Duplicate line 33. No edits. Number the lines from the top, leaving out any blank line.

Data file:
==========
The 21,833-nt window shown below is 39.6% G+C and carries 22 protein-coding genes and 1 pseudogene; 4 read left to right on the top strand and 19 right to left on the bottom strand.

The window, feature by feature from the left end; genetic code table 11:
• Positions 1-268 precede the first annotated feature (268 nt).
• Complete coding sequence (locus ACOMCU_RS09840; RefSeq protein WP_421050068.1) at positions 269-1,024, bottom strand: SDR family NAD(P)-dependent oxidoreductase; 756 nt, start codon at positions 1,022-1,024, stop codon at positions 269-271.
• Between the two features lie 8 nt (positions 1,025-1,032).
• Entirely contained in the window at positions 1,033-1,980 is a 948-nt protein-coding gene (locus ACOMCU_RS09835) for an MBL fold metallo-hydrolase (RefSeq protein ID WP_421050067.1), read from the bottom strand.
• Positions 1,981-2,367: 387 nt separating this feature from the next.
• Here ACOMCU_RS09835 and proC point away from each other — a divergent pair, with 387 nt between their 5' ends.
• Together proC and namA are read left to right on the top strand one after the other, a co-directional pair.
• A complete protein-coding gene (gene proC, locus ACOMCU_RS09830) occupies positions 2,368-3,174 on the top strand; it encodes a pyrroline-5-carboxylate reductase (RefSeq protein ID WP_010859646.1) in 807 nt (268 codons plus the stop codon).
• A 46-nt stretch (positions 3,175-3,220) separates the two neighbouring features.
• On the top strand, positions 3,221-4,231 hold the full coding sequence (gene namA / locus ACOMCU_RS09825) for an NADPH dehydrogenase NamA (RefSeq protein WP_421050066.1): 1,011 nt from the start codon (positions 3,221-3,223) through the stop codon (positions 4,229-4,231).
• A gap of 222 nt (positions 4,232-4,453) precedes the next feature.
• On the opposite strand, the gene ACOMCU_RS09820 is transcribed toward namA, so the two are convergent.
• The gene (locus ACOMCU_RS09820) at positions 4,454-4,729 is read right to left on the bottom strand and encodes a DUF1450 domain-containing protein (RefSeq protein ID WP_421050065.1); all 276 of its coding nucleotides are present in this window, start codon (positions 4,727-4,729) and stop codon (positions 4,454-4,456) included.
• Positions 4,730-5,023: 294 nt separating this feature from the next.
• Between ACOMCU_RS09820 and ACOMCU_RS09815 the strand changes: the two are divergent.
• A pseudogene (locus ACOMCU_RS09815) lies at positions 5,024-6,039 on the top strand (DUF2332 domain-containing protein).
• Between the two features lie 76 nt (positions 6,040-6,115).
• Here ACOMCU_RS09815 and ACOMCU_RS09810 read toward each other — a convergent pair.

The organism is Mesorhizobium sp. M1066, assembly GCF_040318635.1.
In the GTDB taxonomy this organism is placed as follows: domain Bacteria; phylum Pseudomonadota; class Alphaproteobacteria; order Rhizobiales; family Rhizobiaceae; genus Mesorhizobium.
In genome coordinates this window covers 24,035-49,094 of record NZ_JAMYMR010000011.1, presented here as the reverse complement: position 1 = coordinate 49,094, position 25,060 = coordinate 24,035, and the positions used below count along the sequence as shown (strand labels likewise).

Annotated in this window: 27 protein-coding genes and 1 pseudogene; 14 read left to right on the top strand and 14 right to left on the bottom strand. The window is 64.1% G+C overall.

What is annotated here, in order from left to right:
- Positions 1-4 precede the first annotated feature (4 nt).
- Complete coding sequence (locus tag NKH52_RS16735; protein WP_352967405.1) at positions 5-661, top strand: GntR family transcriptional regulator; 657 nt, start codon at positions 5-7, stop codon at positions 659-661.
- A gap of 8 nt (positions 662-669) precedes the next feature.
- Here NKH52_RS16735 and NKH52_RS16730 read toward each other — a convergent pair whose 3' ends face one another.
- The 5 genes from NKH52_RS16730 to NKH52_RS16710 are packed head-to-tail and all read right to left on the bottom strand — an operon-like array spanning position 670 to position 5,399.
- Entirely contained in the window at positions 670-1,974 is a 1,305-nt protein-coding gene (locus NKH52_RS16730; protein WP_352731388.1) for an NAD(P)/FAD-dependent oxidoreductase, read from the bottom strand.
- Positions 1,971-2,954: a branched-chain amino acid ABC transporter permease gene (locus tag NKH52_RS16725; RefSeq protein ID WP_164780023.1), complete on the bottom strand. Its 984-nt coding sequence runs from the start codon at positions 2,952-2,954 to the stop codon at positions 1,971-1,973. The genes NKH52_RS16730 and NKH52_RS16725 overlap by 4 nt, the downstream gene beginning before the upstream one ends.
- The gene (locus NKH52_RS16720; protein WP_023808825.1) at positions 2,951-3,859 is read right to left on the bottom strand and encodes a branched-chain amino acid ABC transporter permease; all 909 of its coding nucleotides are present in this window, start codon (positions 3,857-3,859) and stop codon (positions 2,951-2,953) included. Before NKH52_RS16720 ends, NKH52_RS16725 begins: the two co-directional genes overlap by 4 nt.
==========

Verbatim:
- The gene (locus NKH52_RS16720; protein WP_023808825.1) at positions 2,951-3,859 is read right to left on the bottom strand and encodes a branched-chain amino acid ABC transporter permease; all 909 of its coding nucleotides are present in this window, start codon (positions 3,857-3,859) and stop codon (positions 2,951-2,953) included. Before NKH52_RS16720 ends, NKH52_RS16725 begins: the two co-directional genes overlap by 4 nt.